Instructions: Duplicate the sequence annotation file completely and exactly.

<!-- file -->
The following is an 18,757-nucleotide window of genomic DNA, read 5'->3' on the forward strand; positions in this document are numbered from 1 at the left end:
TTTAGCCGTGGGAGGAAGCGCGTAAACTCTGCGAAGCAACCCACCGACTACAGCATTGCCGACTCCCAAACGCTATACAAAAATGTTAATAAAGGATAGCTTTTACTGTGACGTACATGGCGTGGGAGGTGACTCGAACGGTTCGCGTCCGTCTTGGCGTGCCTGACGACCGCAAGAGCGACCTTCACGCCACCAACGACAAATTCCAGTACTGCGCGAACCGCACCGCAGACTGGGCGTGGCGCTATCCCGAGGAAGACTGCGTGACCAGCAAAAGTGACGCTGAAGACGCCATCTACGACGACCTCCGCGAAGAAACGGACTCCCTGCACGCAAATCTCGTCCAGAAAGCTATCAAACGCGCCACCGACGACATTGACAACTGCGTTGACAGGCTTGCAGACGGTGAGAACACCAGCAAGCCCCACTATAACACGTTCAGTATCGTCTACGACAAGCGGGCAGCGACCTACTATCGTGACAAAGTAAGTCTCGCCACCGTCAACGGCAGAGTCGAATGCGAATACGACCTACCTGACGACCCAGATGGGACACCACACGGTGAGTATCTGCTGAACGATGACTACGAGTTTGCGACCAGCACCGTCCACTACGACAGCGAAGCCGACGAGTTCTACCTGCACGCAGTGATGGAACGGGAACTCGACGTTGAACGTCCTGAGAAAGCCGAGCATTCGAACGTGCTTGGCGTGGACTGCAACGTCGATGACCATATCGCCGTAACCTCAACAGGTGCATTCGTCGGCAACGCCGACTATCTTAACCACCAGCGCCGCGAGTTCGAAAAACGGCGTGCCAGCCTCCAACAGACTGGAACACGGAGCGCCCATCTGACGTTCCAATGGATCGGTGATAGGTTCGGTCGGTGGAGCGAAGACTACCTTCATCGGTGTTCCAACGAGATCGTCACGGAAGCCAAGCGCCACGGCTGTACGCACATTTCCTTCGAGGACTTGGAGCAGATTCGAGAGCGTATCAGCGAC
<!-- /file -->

The following is an 18,757-nucleotide window of genomic DNA, read 5'->3' on the forward strand; positions in this document are numbered from 1 at the left end:
TTTAGCCGTGGGAGGAAGCGCGTAAACTCTGCGAAGCAACCCACCGACTACAGCATTGCCGACTCCCAAACGCTATACAAAAATGTTAATAAAGGATAGCTTTTACTGTGACGTACATGGCGTGGGAGGTGACTCGAACGGTTCGCGTCCGTCTTGGCGTGCCTGACGACCGCAAGAGCGACCTTCACGCCACCAACGACAAATTCCAGTACTGCGCGAACCGCACCGCAGACTGGGCGTGGCGCTATCCCGAGGAAGACTGCGTGACCAGCAAAAGTGACGCTGAAGACGCCATCTACGACGACCTCCGCGAAGAAACGGACTCCCTGCACGCAAATCTCGTCCAGAAAGCTATCAAACGCGCCACCGACGACATTGACAACTGCGTTGACAGGCTTGCAGACGGTGAGAACACCAGCAAGCCCCACTATAACACGTTCAGTATCGTCTACGACAAGCGGGCAGCGACCTACTATCGTGACAAAGTAAGTCTCGCCACCGTCAACGGCAGAGTCGAATGCGAATACGACCTACCTGACGACCCAGATGGGACACCACACGGTGAGTATCTGCTGAACGATGACTACGAGTTTGCGACCAGCACCGTCCACTACGACAGCGAAGCCGACGAGTTCTACCTGCACGCAGTGATGGAACGGGAACTCGACGTTGAACGTCCTGAGAAAGCCGAGCATTCGAACGTGCTTGGCGTGGACTGCAACGTCGATGACCATATCGCCGTAACCTCAACAGGTGCATTCGTCGGCAACGCCGACTATCTTAACCACCAGCGCCGCGAGTTCGAAAAACGGCGTGCCAGCCTCCAACAGACTGGAACACGGAGCGCCCATCTGACGTTCCAATGGATCGGTGATAGGTTCGGTCGGTGGAGCGAAGACTACCTTCATCGGTGTTCCAACGAGATCGTCACGGAAGCCAAGCGCCACGGCTGTACGCACATTTCCTTCGAGGACTTGGAGCAGATTCGAGAGCGTATCAGCGAC